Odd Prize: Judging a Book by Its Title

Odd BooksLONDON — To those outside dairy (or container) circles, a book called “The 2009-2014 World Outlook for 60-Milligram Containers of Fromage Frais” tends to provoke more questions than it resolves. Such as: Why fromage frais? And: “60-Milligram” — is that a misprint?
But the book, geared to that slender segment of the population that both cares about dairy product cartons and is happy to spend hundreds of dollars to learn more about them, has just won an actual literary award. This is the Bookseller/Diagram Prize for Oddest Book Title of the Year, sponsored by The Bookseller magazine.

It is hardly the Nobel Prize in Literature. But following well-established awards practice, Philip Stone, the magazine’s charts editor and “awards administrator,” released a congratulatory statement on Thursday. Sadly, it was not a ringing endorsement of the winner.

“What does the future hold for these items?” Mr. Stone asked, speaking of fromage-frais cartons. “Well, given that fromage frais normally comes in 60-gram containers, one would assume that the world outlook for 0.06-gram containers of fromage frais is pretty bleak. But I’m not willing to pay £795 to find out.” (That’s about $1,139.)

The work, actually a statistical report rather than a proper book, was written by Philip M. Parker, a professor of marketing at the French campus of Insead, the international business school. He uses econometric models to publish niche reports in the thousands. “This may turn out to be the highest award that report will ever win,” he said in an e-mail message.

The work beat stiff competition from the four actual books on the shortlist: “Curbside Consultation of the Colon,” “The Large Sieve and Its Applications,” “Strip and Knit With Style” and “Techniques for Corrosion Monitoring.”

Reached by telephone as he prepared to board a bus in New York, Mark Hordyszynski, the author of the losing “Strip and Knit With Style,” said that the “strip” in the title means “cutting fabrics into strips.”

“Apparently in England, ‘strip’ basically has one meaning, and that means to get undressed,” he said. “So I understand their point.”

In an e-mail message, Dr. Brooks D. Cash, who lost for “Curbside Consultation of the Colon,” part of a medical series, said that he was “honored to be in such august company.” Dr. Cash, chief of gastroenterology at the National Naval Medical Center in Bethesda, Md., added, “I think being beaten by someone with that title is really cheesy.”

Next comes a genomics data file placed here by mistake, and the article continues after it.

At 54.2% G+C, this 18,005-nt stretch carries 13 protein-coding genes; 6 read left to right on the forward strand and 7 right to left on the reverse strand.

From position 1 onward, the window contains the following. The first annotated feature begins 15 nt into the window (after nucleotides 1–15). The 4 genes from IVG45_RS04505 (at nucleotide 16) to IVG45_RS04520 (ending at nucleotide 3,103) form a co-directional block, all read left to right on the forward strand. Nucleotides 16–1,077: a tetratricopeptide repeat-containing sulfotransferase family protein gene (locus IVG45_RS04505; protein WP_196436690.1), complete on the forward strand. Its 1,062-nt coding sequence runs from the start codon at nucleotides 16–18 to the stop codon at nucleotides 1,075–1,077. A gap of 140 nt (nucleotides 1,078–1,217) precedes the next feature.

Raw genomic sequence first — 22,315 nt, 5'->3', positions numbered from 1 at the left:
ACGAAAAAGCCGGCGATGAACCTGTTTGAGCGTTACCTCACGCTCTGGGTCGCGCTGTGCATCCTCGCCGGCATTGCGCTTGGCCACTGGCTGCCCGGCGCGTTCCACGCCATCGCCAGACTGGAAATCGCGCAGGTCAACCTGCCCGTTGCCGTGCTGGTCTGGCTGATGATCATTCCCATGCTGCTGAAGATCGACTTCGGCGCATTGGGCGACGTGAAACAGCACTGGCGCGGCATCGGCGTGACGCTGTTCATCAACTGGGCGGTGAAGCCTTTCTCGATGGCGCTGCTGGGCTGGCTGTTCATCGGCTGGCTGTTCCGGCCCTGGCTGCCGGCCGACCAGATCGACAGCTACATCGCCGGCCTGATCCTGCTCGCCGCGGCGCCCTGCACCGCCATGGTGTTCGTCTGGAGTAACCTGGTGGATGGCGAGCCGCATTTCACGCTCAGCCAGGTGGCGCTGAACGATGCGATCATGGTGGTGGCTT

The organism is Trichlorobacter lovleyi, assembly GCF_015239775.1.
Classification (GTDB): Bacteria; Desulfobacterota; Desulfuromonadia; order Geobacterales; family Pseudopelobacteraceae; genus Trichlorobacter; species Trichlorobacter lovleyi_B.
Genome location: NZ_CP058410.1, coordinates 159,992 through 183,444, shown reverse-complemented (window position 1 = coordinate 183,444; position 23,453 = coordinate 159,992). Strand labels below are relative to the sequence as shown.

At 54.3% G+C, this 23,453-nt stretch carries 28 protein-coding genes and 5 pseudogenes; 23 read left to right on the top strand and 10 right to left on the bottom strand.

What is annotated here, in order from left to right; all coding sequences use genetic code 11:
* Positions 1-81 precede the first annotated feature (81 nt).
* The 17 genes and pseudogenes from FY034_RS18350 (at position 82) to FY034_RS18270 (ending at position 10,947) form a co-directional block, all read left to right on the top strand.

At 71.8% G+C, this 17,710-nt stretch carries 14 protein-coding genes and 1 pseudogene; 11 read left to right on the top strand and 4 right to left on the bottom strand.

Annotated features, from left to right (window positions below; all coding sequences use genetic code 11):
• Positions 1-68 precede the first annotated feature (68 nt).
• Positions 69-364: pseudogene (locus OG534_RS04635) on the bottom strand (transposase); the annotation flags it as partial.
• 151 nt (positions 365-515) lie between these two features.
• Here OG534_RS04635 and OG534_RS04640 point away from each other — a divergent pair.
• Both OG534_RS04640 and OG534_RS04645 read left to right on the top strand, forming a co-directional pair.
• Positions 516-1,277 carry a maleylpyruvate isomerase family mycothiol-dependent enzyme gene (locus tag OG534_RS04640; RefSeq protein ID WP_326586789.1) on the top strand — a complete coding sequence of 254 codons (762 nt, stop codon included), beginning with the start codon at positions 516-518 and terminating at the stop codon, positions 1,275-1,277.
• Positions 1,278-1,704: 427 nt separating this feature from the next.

The Diagram Prize began in 1978 as a way for Bruce Robertson, co-founder of the Diagram Group, an information and graphics company based in London, to combat his ennui at the Frankfurt Book Fair. That was a bumper year for odd titles — nominees included “100 Years of British Retail Catering” and “50 New Poodle Grooming Styles” — but the runaway winner was “Proceedings of the Second International Symposium on Nude Mice.”

Publishers are not allowed to nominate their own books, so as to prevent them from giving books willfully odd names. That is pretty much the only rule. Anyone can nominate a title, and the public is invited to vote online at thebookseller.com. The prize’s administrators try not to read the books, Mr. Stone said, because doing so might “cloud our judgment.”

In fact, no one may have read Dr. Parker’s work. His reports are printed on demand, and he said he is not sure about sales because he tracks them by genre rather than by title.

Past winners include “Versailles: The View From Sweden,” “Weeds in a Changing World” and “Reusing Old Graves.”

Books that have made the shortlist but inexplicably failed to win include “A Pictorial Book of Tongue Coatings,” “Sex After Death,” “Waterproofing Your Child” and “Cheese Problems Solved” — which, its publisher says, provides “responses to more than 200 of the most commonly asked questions about cheese,” with special emphasis on mozzarella, blue cheese and cheddar.

Authors don’t lobby for the award; it is thrust upon them, sometimes without their even knowing they were contenders.

“It came out of the blue,” said Gary Leon Hill, who won in 2005 with “People Who Don’t Know They’re Dead: How They Attach Themselves to Unsuspecting Bystanders and What to Do About It.” He added, “I was delighted by it because I’m happy to have anybody draw attention to the book.”

Last year The Bookseller held a competition for the Diagram of Diagrams, a homage of sorts to the Booker of Bookers, awarded to the best Booker Prize-winning book of all time. (Salman Rushdie’s “Midnight’s Children” won that one.) In the case of the Diagram, the uber-prize went to “Greek Rural Postmen and Their Cancellation Numbers.”

This caused some controversy. Yes, that is an odd title, but surely not odder than “How to Avoid Huge Ships,” which won the 1992 prize.

“How to Avoid Huge Ships,” in which John W. Trimmer, an old sea captain, offers shipping-lane safety tips to pleasure-boat sailors, has a select but fervent following, and on Friday evening was ranked No. 1,396,102 on Amazon.com.

One critic said on Amazon that he wished the book had included more tips on differentiating between huge and less huge ships, so readers could be sure “what size of ship they were avoiding.”

But another raved: “I never leave the house without this indispensable little book. It has literally saved my life many times while walking down Peckham High Street and Ealing Broadway.”
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